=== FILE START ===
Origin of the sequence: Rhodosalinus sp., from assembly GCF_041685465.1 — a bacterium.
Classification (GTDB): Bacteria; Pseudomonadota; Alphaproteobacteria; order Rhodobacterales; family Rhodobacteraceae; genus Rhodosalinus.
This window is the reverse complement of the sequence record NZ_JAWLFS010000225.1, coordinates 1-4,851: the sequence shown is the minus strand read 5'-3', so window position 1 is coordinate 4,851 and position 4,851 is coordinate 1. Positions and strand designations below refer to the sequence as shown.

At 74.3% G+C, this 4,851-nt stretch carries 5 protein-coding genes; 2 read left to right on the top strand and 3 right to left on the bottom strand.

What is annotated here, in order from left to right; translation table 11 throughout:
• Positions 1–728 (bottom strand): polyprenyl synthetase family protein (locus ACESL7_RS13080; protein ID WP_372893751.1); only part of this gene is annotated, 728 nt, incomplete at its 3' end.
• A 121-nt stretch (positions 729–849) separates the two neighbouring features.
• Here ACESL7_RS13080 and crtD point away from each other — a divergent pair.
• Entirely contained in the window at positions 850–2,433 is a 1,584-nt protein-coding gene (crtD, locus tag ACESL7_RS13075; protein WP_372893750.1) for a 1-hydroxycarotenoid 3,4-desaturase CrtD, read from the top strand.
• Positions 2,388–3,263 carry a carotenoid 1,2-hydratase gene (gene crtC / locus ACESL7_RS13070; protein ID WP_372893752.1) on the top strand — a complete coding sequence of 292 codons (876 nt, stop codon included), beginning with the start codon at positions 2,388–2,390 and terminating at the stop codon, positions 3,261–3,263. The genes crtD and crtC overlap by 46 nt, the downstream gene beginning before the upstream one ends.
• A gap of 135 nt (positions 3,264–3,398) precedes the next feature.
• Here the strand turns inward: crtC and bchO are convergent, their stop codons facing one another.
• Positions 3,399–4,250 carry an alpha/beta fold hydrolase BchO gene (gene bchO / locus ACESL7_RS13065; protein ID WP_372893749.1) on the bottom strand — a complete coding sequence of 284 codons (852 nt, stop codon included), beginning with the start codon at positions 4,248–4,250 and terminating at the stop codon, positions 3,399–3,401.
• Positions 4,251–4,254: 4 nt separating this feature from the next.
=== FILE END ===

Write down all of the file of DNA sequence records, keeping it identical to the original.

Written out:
Origin of the sequence: Rhodosalinus sp., from assembly GCF_041685465.1 — a bacterium.
Classification (GTDB): Bacteria; Pseudomonadota; Alphaproteobacteria; order Rhodobacterales; family Rhodobacteraceae; genus Rhodosalinus.
This window is the reverse complement of the sequence record NZ_JAWLFS010000225.1, coordinates 1-4,851: the sequence shown is the minus strand read 5'-3', so window position 1 is coordinate 4,851 and position 4,851 is coordinate 1. Positions and strand designations below refer to the sequence as shown.

At 74.3% G+C, this 4,851-nt stretch carries 5 protein-coding genes; 2 read left to right on the top strand and 3 right to left on the bottom strand.

What is annotated here, in order from left to right; translation table 11 throughout:
• Positions 1–728 (bottom strand): polyprenyl synthetase family protein (locus ACESL7_RS13080; protein ID WP_372893751.1); only part of this gene is annotated, 728 nt, incomplete at its 3' end.
• A 121-nt stretch (positions 729–849) separates the two neighbouring features.
• Here ACESL7_RS13080 and crtD point away from each other — a divergent pair.
• Entirely contained in the window at positions 850–2,433 is a 1,584-nt protein-coding gene (crtD, locus tag ACESL7_RS13075; protein WP_372893750.1) for a 1-hydroxycarotenoid 3,4-desaturase CrtD, read from the top strand.
• Positions 2,388–3,263 carry a carotenoid 1,2-hydratase gene (gene crtC / locus ACESL7_RS13070; protein ID WP_372893752.1) on the top strand — a complete coding sequence of 292 codons (876 nt, stop codon included), beginning with the start codon at positions 2,388–2,390 and terminating at the stop codon, positions 3,261–3,263. The genes crtD and crtC overlap by 46 nt, the downstream gene beginning before the upstream one ends.
• A gap of 135 nt (positions 3,264–3,398) precedes the next feature.
• Here the strand turns inward: crtC and bchO are convergent, their stop codons facing one another.
• Positions 3,399–4,250 carry an alpha/beta fold hydrolase BchO gene (gene bchO / locus ACESL7_RS13065; protein ID WP_372893749.1) on the bottom strand — a complete coding sequence of 284 codons (852 nt, stop codon included), beginning with the start codon at positions 4,248–4,250 and terminating at the stop codon, positions 3,399–3,401.
• Positions 4,251–4,254: 4 nt separating this feature from the next.